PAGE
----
The 8:30 Praise Service was full of life, and then at 11:00 we sung hymns like “The Church’s One Foundation is Jesus Christ her Lord…” and “Be Thou My Vision.” The swell of voices in praise and thankfulness to God was moving and sincere. It’s such a privilege to be in a place where faithfulness and generous love are so evident.
I understand that anyone, anywhere, can accept God’s love and worship God in their own way. However, there’s something compelling and healing and powerful about the community of faith, living and worshiping and serving together. I’ve said this in more than one of my books – “Christianity at its best is a team sport; we’re so much stronger and vital and alive when we are together, living out the Gospel of Love.”
So, this morning, I’m grateful to our young people for reminding me how formative and how encouraging it is to be part of a faith community where “The Main Thing” is always the challenge to follow Jesus.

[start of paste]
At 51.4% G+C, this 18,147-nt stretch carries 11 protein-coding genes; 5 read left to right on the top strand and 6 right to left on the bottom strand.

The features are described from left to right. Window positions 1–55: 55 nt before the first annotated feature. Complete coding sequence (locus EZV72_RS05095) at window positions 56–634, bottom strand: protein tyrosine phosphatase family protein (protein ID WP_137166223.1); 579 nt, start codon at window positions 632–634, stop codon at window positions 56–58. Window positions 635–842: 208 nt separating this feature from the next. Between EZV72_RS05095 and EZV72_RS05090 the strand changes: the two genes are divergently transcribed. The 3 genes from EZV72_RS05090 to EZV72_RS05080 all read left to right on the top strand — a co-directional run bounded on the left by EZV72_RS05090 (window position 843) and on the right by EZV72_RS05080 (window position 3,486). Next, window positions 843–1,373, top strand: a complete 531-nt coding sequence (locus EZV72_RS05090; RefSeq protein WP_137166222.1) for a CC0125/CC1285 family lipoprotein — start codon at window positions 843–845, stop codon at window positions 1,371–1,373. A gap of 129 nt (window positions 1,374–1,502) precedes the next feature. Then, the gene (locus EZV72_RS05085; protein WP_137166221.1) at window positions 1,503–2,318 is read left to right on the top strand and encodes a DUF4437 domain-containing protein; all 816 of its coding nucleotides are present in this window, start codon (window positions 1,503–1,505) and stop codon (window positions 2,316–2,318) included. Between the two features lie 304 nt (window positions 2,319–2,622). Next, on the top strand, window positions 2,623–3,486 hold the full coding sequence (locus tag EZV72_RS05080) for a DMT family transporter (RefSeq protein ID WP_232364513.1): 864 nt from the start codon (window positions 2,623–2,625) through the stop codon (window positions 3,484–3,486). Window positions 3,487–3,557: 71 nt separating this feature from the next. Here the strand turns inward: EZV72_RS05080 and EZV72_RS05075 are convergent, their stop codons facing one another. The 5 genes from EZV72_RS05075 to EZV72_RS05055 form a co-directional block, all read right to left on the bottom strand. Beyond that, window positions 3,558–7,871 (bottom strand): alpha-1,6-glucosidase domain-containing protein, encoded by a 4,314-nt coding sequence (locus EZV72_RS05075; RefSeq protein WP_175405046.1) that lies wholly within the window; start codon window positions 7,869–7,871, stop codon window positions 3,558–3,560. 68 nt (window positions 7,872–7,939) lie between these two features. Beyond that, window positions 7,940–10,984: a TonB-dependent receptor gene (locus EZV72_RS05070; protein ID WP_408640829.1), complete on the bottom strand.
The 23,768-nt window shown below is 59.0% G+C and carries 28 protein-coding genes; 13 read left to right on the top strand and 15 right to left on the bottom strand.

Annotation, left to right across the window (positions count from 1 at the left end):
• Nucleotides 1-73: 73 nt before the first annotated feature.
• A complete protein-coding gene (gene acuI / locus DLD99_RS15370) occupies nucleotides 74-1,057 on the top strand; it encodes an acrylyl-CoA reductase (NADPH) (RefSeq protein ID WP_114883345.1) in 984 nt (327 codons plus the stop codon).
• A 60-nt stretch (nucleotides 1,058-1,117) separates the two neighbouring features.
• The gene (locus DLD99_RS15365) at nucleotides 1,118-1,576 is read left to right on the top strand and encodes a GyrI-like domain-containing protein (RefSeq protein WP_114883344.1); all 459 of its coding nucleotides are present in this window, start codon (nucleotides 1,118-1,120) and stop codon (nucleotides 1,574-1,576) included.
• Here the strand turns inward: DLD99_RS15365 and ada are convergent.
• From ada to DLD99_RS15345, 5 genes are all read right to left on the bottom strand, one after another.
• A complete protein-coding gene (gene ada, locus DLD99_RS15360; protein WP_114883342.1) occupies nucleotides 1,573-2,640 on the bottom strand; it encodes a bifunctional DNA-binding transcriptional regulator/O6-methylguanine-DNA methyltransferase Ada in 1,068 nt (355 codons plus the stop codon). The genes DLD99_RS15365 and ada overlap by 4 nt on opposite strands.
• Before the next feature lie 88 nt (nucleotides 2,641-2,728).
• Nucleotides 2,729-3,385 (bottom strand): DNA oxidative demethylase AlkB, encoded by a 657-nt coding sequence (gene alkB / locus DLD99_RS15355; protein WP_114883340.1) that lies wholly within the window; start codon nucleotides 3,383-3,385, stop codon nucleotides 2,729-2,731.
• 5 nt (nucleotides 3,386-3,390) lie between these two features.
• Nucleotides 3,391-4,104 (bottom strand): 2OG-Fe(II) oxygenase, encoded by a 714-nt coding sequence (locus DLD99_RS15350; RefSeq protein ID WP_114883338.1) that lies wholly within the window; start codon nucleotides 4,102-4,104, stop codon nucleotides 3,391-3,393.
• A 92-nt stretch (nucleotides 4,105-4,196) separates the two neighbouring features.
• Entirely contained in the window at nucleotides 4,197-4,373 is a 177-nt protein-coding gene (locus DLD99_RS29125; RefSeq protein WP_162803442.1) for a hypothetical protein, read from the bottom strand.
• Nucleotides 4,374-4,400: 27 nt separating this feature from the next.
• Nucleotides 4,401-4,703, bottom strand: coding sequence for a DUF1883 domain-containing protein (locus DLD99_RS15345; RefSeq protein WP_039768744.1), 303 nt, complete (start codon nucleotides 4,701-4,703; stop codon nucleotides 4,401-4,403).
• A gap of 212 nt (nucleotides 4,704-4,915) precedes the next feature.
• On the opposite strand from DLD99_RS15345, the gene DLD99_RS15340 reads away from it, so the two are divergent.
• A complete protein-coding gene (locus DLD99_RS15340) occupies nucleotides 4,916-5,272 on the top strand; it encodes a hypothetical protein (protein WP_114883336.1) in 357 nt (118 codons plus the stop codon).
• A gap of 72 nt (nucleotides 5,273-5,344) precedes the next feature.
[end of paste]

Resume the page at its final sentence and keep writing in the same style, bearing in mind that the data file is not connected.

Love, Peace, and Blessings - DEREK
See what great love the Father has lavished on us, that we should be called children of God! And that is what we are! The reason the world does not know us is that it did not know him. Dear friends, now we are children of God, and what we will be has not yet been made known. But we know that when Christ appears, we shall be like him, for we shall see him as he is. All who have this hope in him purify themselves, just as he is pure. (1 John 3:1-3)
Well it’s one of those weekends with too much going on and not enough time. Yard work; people coming to work on the house; more people coming by the house; prepping for a quick hop out of town; details and more details.
Consequently I may be somewhat behind on the blog posts and way behind on my work. If you’re an editor, expecting something, then all I can say is I’m sorry!